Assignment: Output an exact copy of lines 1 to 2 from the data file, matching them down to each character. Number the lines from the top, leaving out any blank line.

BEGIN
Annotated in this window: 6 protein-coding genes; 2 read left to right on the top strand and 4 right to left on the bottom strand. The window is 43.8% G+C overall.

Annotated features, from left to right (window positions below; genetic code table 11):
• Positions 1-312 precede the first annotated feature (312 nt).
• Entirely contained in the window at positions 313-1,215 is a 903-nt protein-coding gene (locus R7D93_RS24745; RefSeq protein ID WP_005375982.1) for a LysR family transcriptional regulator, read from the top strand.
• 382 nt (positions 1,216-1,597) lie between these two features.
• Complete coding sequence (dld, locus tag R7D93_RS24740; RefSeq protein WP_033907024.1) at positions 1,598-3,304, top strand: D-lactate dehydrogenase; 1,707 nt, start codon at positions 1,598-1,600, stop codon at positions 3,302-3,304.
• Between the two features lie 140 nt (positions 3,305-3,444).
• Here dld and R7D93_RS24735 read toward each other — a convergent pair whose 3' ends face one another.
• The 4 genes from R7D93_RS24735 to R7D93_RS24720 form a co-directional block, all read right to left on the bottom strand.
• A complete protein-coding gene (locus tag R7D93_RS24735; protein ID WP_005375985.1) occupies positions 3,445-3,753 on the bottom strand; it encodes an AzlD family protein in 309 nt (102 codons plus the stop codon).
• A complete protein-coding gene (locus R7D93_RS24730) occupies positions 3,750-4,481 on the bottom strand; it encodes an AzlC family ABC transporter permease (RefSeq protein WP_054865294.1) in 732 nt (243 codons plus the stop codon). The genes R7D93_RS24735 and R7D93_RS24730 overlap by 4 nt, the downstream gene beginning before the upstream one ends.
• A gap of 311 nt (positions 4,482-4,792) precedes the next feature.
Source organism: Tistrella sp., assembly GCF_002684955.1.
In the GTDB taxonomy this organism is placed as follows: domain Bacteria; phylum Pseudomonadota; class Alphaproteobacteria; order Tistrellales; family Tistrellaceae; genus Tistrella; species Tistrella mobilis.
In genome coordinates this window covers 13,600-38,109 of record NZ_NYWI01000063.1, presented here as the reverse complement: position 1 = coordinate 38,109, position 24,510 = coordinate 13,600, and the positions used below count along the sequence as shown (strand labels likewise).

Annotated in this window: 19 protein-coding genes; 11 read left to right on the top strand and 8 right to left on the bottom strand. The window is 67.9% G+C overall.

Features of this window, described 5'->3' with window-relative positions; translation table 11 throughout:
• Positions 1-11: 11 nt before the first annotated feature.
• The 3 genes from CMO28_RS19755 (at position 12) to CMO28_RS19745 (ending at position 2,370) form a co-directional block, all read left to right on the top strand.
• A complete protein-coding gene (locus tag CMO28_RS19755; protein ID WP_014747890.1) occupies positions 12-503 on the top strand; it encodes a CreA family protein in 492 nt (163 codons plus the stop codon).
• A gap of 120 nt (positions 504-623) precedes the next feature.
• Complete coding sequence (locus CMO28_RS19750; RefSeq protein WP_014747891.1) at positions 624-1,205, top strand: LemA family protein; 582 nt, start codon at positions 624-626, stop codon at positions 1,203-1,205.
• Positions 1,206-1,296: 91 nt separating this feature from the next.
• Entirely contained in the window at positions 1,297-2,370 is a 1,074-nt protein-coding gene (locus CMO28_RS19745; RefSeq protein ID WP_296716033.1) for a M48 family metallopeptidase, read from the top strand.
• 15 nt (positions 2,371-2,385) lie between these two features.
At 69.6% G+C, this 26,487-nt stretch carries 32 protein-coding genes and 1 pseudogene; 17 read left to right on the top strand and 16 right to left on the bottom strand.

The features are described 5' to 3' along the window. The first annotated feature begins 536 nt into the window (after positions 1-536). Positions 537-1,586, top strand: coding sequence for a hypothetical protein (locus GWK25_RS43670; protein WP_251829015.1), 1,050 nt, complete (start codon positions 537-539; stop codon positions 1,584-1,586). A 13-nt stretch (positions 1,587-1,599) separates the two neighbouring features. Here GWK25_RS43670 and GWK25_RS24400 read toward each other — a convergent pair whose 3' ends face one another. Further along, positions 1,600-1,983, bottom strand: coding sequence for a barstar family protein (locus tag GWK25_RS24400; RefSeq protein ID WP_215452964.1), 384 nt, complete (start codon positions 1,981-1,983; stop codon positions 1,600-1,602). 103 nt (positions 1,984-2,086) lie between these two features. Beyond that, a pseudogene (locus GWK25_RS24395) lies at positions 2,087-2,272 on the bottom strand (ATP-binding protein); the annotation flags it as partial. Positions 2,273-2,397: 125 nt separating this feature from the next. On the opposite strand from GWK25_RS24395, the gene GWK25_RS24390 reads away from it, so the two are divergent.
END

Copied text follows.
Annotated in this window: 6 protein-coding genes; 2 read left to right on the top strand and 4 right to left on the bottom strand. The window is 43.8% G+C overall.

Annotated features, from left to right (window positions below; genetic code table 11):